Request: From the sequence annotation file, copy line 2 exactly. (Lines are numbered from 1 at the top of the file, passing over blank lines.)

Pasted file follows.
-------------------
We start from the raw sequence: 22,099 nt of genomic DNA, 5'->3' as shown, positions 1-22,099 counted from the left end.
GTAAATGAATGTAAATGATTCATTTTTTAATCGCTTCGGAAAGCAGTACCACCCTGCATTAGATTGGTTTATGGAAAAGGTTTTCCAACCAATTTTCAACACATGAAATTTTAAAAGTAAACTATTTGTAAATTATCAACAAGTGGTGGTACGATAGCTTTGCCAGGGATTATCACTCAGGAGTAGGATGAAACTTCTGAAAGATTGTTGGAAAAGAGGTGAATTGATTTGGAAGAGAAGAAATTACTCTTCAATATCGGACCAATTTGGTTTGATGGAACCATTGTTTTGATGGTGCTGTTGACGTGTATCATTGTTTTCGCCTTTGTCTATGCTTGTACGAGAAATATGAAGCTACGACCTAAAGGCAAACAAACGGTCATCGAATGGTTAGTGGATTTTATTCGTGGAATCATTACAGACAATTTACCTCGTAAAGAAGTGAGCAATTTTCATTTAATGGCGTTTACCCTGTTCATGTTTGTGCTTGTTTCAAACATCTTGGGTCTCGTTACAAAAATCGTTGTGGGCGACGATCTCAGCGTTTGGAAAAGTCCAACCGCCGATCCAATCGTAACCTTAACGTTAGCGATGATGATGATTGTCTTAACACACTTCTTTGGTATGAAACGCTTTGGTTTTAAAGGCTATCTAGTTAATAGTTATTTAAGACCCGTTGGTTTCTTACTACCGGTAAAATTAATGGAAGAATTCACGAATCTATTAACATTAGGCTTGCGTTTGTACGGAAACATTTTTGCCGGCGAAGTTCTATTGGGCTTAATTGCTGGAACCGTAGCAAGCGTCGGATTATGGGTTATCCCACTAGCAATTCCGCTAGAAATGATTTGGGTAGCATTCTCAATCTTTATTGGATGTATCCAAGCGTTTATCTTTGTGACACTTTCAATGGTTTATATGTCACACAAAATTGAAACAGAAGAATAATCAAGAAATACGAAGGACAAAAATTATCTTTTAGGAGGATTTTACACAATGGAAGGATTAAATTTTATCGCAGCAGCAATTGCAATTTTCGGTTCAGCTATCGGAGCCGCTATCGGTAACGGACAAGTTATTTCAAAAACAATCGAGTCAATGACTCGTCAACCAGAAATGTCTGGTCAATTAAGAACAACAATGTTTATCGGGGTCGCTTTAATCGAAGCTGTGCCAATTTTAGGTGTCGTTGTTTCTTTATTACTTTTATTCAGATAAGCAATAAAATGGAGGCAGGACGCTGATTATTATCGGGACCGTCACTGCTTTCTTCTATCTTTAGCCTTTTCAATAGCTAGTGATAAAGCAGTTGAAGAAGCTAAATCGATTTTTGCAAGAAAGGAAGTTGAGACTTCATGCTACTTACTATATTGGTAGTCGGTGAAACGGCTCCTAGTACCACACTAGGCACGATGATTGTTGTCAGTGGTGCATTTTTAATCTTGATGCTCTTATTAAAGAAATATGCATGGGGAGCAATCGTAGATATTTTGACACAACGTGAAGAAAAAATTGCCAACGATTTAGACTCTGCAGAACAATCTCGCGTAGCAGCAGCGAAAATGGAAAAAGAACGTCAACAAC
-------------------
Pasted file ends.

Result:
GTAAATGAATGTAAATGATTCATTTTTTAATCGCTTCGGAAAGCAGTACCACCCTGCATTAGATTGGTTTATGGAAAAGGTTTTCCAACCAATTTTCAACACATGAAATTTTAAAAGTAAACTATTTGTAAATTATCAACAAGTGGTGGTACGATAGCTTTGCCAGGGATTATCACTCAGGAGTAGGATGAAACTTCTGAAAGATTGTTGGAAAAGAGGTGAATTGATTTGGAAGAGAAGAAATTACTCTTCAATATCGGACCAATTTGGTTTGATGGAACCATTGTTTTGATGGTGCTGTTGACGTGTATCATTGTTTTCGCCTTTGTCTATGCTTGTACGAGAAATATGAAGCTACGACCTAAAGGCAAACAAACGGTCATCGAATGGTTAGTGGATTTTATTCGTGGAATCATTACAGACAATTTACCTCGTAAAGAAGTGAGCAATTTTCATTTAATGGCGTTTACCCTGTTCATGTTTGTGCTTGTTTCAAACATCTTGGGTCTCGTTACAAAAATCGTTGTGGGCGACGATCTCAGCGTTTGGAAAAGTCCAACCGCCGATCCAATCGTAACCTTAACGTTAGCGATGATGATGATTGTCTTAACACACTTCTTTGGTATGAAACGCTTTGGTTTTAAAGGCTATCTAGTTAATAGTTATTTAAGACCCGTTGGTTTCTTACTACCGGTAAAATTAATGGAAGAATTCACGAATCTATTAACATTAGGCTTGCGTTTGTACGGAAACATTTTTGCCGGCGAAGTTCTATTGGGCTTAATTGCTGGAACCGTAGCAAGCGTCGGATTATGGGTTATCCCACTAGCAATTCCGCTAGAAATGATTTGGGTAGCATTCTCAATCTTTATTGGATGTATCCAAGCGTTTATCTTTGTGACACTTTCAATGGTTTATATGTCACACAAAATTGAAACAGAAGAATAATCAAGAAATACGAAGGACAAAAATTATCTTTTAGGAGGATTTTACACAATGGAAGGATTAAATTTTATCGCAGCAGCAATTGCAATTTTCGGTTCAGCTATCGGAGCCGCTATCGGTAACGGACAAGTTATTTCAAAAACAATCGAGTCAATGACTCGTCAACCAGAAATGTCTGGTCAATTAAGAACAACAATGTTTATCGGGGTCGCTTTAATCGAAGCTGTGCCAATTTTAGGTGTCGTTGTTTCTTTATTACTTTTATTCAGATAAGCAATAAAATGGAGGCAGGACGCTGATTATTATCGGGACCGTCACTGCTTTCTTCTATCTTTAGCCTTTTCAATAGCTAGTGATAAAGCAGTTGAAGAAGCTAAATCGATTTTTGCAAGAAAGGAAGTTGAGACTTCATGCTACTTACTATATTGGTAGTCGGTGAAACGGCTCCTAGTACCACACTAGGCACGATGATTGTTGTCAGTGGTGCATTTTTAATCTTGATGCTCTTATTAAAGAAATATGCATGGGGAGCAATCGTAGATATTTTGACACAACGTGAAGAAAAAATTGCCAACGATTTAGACTCTGCAGAACAATCTCGCGTAGCAGCAGCGAAAATGGAAAAAGAACGTCAACAAC